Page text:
Saturday, July 3, 2010

Farm and Garden Weekly - week of June 27

Beginning with this week's bulletin, I'm going to note how many eggs the chickens lay each week. This week's count: 44.

Tom brings them in to his school, and they fly off the shelves. He charges $2 per dozen. These are definitely free-range chickens; very healthy birds who eat bugs as well as their feed - layer pellets. The Dominiques are a long-lived breed and at Windy Poplars Farm, over time they die their own natural deaths.

However, the feed is not organic. We tried some, even though it was twice the price. But the hens didn't lay nearly as many eggs. Tom talked to the folks at the feed store and they have heard the same complaint from other chicken owners. That is so very strange to both of us. I wonder if the feed is lacking some essential mineral? Who knows? We really should look into this further, and I'll report on any results.

I keep forgetting to mention our dear, dear brown rabbit who appears each evening. If you've read Watership Down, you know this evening feeding time is called 'silflay.' The rabbit never comes into the vegetable garden, nor do any other of the wildlife around here. Must be the big black dogs! Oh, how I love rabbits, ever since reading the book back in the mid-seventies.

For my warm-weather friends who may have been amazed at lighting the woodstove in the early days of June, I lit it again on the evening of June 30. The temp in the house was in the low-60s, and there was quite a breeze outdoors with the temp just about the same as indoors.

I saw the solitary male bluebird on the wire this week. We just can't figure out what's going on.

I've meant to note that the snakes have been back for a while. Their numbers are definitely decreased from a few years ago.


The stars of the early July garden are most definitely the orange daylilies.




And the first of the 'non-orange' daylilies opened today!


Last week I mentioned the milkweed, and I just wanted to say today that to me, there is just something so old-fashioned about having it in the garden.


There is such beauty everywhere I look these days. Even the gone-by lupines are pretty in their own way.


And I love the delightful little daisies that just appear! Christmas gifts in July.


Just as I was finishing this edition of the Farm and Garden Weekly, Tom popped in to say the raspberries are beginning to ripen !

21 comments:

  1. I love the daisies. So cheerful and the butterfly is gorgeous. We are about to wash away down here. Hurricane Alex has altered our weather all week. Very cloudy, very wet, very, very, very humid. Ah, hurricane season in Texas. Have a good weekend!

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  2. Cheerful is such a good word for them, Kay! They are in a big mass that moves so gently in a breeze. And we almost always have a breeze - hence Windy Poplars. :<) My gosh, we live in different weather worlds, don't we? I would guess your weather now is conducive to reading, like our winter is.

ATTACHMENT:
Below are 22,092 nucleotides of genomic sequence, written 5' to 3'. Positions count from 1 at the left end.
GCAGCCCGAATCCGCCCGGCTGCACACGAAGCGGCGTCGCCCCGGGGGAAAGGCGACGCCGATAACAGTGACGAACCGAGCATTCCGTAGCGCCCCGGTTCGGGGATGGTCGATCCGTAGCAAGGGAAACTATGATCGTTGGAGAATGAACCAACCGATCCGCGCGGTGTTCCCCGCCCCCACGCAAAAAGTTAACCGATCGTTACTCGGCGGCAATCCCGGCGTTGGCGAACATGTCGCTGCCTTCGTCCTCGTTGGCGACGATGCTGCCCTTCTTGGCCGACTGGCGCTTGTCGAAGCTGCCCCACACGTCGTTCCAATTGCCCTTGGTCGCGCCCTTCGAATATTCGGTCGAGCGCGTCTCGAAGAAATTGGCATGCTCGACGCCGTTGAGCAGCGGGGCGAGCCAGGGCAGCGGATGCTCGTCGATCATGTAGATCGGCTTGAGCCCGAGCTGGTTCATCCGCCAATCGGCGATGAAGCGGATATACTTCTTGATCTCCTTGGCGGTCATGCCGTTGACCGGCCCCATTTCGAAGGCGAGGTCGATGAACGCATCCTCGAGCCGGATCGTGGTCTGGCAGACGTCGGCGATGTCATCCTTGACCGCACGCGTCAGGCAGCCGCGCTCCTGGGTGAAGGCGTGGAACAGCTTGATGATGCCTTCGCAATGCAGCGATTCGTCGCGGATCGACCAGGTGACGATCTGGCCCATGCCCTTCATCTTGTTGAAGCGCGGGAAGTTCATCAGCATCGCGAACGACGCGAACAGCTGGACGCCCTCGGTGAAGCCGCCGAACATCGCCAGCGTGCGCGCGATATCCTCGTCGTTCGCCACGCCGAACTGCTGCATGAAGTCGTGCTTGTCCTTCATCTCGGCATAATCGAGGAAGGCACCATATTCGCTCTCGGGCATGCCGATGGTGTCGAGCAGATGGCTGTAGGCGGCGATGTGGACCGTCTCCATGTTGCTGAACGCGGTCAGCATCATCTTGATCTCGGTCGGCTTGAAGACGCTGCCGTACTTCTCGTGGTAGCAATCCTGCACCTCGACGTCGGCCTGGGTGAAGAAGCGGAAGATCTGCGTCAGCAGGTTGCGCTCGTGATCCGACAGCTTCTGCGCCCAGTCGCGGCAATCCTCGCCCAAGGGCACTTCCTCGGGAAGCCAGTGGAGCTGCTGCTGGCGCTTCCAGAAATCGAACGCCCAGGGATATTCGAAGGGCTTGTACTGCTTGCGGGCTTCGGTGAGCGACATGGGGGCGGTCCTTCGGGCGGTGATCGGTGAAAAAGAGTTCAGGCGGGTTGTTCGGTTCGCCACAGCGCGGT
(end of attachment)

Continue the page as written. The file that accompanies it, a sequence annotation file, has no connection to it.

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  3. Yes, I, too, love the daisies! Nice garden, Nan.

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  4. It is a good thing you have an outlet for your eggs. 44 whew that is a lot of eggs. Too bad you couldn't freeze them for winter when they don't lay. What wonderful weather you are having. I think it sounds cozy having a fire this time of year. Not here. WE are lucky if it get down to 60 at night. Have a great weekend.

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  5. Lovely photos and your header is gorgeous.

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  6. Those day lilies are lovely ! And I'm very jealous of your raspberries .
    Your hens are doing really well , and I'm not at all surprised they sell so fast . So much better than anything a supermarket carries .

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  7. Such wonderful floral photography, Nan. The header photo especially. I've been draw myself to the rare colors I'm finding here. I'm not a gardener - so whatever I find is random growth. I leave it to my suburban neighbors to construct their careful landscapes.

    We have a brown rabbit of our own in the neighborhood. So out of place which makes it so noticeable. Shows up with the morning papers, wanders from house to house, good-morning-how-dya-do, then off to the next. Don't see him again until the next day.

    I so love this time of year...

    - Jeff

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  8. The butterfly and daisy photos are stunning!! ♥

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  9. $2 a dozen is a great price for eggs from bug-fed hens. This morning at our farmers market I paid twice that, but of course I got a wonderful variety of sizes and colors in my carton.
    Love your bookish lists on the sidebar!

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  10. The flowers are lovely--the snakes--NOT! However, they look harmless. A young friend here [our first season in KY] just phoned to say that she encountered a copperhead while walking a woods trail.